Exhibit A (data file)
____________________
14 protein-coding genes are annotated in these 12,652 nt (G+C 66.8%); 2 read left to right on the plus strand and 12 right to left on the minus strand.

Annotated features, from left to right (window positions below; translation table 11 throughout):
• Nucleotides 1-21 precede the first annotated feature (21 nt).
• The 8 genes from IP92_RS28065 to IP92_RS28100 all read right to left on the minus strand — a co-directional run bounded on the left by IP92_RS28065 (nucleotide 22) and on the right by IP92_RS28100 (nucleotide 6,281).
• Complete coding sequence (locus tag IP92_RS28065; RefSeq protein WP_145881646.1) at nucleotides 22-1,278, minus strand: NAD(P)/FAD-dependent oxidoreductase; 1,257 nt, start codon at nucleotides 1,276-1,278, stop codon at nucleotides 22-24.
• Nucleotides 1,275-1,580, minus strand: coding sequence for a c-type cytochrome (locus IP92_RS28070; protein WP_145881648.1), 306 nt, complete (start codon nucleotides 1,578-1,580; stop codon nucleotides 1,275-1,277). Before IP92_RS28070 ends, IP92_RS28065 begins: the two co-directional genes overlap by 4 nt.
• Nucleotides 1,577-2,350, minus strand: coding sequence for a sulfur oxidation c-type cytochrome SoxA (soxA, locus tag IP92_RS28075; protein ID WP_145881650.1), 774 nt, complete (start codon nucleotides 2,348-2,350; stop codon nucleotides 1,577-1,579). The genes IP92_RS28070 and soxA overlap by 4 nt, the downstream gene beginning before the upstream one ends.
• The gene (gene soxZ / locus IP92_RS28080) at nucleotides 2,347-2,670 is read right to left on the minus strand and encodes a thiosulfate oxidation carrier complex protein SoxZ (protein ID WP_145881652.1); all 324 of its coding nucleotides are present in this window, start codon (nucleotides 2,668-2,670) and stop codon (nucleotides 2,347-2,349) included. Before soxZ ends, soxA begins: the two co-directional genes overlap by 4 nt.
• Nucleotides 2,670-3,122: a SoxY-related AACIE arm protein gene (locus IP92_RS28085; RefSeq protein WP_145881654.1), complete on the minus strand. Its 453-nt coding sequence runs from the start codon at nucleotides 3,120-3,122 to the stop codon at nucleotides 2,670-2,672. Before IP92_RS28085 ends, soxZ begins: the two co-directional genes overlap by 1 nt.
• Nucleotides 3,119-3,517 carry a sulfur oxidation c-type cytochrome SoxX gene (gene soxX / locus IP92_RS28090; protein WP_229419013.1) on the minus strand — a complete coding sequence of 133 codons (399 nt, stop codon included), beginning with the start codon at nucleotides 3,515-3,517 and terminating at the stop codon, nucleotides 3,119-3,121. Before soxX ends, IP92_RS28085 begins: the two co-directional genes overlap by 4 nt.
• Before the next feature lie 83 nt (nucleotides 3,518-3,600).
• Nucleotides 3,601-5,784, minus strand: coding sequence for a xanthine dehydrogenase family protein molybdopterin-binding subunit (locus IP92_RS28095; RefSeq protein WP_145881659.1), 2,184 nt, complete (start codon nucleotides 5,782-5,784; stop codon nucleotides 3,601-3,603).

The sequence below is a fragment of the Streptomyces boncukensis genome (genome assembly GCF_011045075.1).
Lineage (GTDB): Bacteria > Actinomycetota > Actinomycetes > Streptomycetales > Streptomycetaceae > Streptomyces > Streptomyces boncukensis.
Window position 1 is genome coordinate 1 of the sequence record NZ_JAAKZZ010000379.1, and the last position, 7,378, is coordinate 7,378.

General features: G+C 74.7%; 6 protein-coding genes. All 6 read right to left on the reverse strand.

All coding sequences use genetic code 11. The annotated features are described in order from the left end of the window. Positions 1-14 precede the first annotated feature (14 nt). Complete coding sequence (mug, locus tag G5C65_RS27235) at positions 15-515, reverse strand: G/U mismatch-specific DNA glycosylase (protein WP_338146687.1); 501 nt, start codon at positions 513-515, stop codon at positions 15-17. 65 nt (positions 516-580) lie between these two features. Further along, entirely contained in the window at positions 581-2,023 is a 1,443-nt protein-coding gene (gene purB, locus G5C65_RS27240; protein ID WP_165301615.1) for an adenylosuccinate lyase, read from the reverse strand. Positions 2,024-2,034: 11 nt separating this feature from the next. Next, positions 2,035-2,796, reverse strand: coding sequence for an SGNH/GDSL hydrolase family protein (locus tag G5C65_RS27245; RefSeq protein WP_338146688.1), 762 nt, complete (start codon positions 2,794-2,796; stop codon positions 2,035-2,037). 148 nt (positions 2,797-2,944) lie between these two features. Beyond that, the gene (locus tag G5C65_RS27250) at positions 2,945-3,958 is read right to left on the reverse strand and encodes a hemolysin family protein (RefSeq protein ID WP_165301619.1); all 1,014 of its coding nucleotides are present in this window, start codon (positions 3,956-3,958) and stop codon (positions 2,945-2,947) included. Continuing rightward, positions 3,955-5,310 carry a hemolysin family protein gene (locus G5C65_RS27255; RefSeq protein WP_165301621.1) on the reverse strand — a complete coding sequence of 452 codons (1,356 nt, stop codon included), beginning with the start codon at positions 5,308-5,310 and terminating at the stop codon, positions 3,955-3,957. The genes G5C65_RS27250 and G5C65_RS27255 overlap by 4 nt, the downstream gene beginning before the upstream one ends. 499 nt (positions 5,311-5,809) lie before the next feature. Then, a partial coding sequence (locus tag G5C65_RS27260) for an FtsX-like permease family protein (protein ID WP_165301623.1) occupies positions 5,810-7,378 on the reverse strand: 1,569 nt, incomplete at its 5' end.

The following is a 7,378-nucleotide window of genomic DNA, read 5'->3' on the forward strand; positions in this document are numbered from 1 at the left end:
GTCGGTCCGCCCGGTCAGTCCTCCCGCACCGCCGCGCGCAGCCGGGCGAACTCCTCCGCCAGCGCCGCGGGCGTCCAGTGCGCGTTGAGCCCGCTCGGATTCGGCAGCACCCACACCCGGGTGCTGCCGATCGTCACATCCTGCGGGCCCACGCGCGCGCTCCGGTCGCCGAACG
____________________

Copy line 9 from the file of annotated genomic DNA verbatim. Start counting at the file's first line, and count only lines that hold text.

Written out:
• Nucleotides 2,670-3,122: a SoxY-related AACIE arm protein gene (locus IP92_RS28085; RefSeq protein WP_145881654.1), complete on the minus strand. Its 453-nt coding sequence runs from the start codon at nucleotides 3,120-3,122 to the stop codon at nucleotides 2,670-2,672. Before IP92_RS28085 ends, soxZ begins: the two co-directional genes overlap by 1 nt.